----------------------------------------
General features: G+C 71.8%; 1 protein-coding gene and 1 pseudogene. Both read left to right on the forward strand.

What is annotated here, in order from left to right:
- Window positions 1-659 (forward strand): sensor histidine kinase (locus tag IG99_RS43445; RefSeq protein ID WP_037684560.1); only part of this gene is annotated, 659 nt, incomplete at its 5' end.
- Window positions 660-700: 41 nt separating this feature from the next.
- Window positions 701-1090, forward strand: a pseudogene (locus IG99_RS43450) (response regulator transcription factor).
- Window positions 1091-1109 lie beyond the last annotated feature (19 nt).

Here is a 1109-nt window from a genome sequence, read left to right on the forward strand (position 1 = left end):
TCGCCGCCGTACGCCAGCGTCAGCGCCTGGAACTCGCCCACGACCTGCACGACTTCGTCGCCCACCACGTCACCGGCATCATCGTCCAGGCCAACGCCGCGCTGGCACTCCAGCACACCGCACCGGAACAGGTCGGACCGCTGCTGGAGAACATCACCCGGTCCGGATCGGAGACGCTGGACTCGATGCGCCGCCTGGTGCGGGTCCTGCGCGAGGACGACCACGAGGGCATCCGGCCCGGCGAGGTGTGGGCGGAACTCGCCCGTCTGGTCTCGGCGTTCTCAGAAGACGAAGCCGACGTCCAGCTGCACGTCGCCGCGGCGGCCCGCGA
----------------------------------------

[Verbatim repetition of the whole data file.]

General features: G+C 71.8%; 1 protein-coding gene and 1 pseudogene. Both read left to right on the forward strand.

What is annotated here, in order from left to right:
- Window positions 1-659 (forward strand): sensor histidine kinase (locus tag IG99_RS43445; RefSeq protein ID WP_037684560.1); only part of this gene is annotated, 659 nt, incomplete at its 5' end.
- Window positions 660-700: 41 nt separating this feature from the next.
- Window positions 701-1090, forward strand: a pseudogene (locus IG99_RS43450) (response regulator transcription factor).
- Window positions 1091-1109 lie beyond the last annotated feature (19 nt).

Here is a 1109-nt window from a genome sequence, read left to right on the forward strand (position 1 = left end):
TCGCCGCCGTACGCCAGCGTCAGCGCCTGGAACTCGCCCACGACCTGCACGACTTCGTCGCCCACCACGTCACCGGCATCATCGTCCAGGCCAACGCCGCGCTGGCACTCCAGCACACCGCACCGGAACAGGTCGGACCGCTGCTGGAGAACATCACCCGGTCCGGATCGGAGACGCTGGACTCGATGCGCCGCCTGGTGCGGGTCCTGCGCGAGGACGACCACGAGGGCATCCGGCCCGGCGAGGTGTGGGCGGAACTCGCCCGTCTGGTCTCGGCGTTCTCAGAAGACGAAGCCGACGTCCAGCTGCACGTCGCCGCGGCGGCCCGCGA